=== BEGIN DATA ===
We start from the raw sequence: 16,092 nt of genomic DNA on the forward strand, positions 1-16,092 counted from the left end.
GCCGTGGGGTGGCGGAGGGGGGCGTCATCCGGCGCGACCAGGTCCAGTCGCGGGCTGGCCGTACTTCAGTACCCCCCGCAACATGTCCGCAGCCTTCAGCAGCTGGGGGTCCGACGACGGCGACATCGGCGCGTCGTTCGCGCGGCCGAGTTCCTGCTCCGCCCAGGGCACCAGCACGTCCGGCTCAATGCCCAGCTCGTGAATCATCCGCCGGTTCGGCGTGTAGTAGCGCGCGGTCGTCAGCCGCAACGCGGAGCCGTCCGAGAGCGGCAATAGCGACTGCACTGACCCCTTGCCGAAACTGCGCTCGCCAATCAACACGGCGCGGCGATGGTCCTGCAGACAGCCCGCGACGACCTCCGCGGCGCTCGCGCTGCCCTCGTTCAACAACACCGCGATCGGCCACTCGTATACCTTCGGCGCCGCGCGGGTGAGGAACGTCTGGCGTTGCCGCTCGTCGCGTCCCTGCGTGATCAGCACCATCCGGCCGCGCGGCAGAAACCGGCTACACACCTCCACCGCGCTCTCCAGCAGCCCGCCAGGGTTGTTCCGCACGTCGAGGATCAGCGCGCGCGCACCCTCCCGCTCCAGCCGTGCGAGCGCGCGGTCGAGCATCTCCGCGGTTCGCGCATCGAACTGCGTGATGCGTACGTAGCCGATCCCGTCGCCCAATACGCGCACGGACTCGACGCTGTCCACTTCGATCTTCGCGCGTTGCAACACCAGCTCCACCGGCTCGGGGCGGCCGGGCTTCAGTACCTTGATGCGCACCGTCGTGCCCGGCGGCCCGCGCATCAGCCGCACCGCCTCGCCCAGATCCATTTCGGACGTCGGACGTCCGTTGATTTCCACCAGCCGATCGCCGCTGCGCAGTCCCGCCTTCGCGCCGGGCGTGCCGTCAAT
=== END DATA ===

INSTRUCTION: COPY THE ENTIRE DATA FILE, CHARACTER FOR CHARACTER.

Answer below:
We start from the raw sequence: 16,092 nt of genomic DNA on the forward strand, positions 1-16,092 counted from the left end.
GCCGTGGGGTGGCGGAGGGGGGCGTCATCCGGCGCGACCAGGTCCAGTCGCGGGCTGGCCGTACTTCAGTACCCCCCGCAACATGTCCGCAGCCTTCAGCAGCTGGGGGTCCGACGACGGCGACATCGGCGCGTCGTTCGCGCGGCCGAGTTCCTGCTCCGCCCAGGGCACCAGCACGTCCGGCTCAATGCCCAGCTCGTGAATCATCCGCCGGTTCGGCGTGTAGTAGCGCGCGGTCGTCAGCCGCAACGCGGAGCCGTCCGAGAGCGGCAATAGCGACTGCACTGACCCCTTGCCGAAACTGCGCTCGCCAATCAACACGGCGCGGCGATGGTCCTGCAGACAGCCCGCGACGACCTCCGCGGCGCTCGCGCTGCCCTCGTTCAACAACACCGCGATCGGCCACTCGTATACCTTCGGCGCCGCGCGGGTGAGGAACGTCTGGCGTTGCCGCTCGTCGCGTCCCTGCGTGATCAGCACCATCCGGCCGCGCGGCAGAAACCGGCTACACACCTCCACCGCGCTCTCCAGCAGCCCGCCAGGGTTGTTCCGCACGTCGAGGATCAGCGCGCGCGCACCCTCCCGCTCCAGCCGTGCGAGCGCGCGGTCGAGCATCTCCGCGGTTCGCGCATCGAACTGCGTGATGCGTACGTAGCCGATCCCGTCGCCCAATACGCGCACGGACTCGACGCTGTCCACTTCGATCTTCGCGCGTTGCAACACCAGCTCCACCGGCTCGGGGCGGCCGGGCTTCAGTACCTTGATGCGCACCGTCGTGCCCGGCGGCCCGCGCATCAGCCGCACCGCCTCGCCCAGATCCATTTCGGACGTCGGACGTCCGTTGATTTCCACCAGCCGATCGCCGCTGCGCAGTCCCGCCTTCGCGCCGGGCGTGCCGTCAAT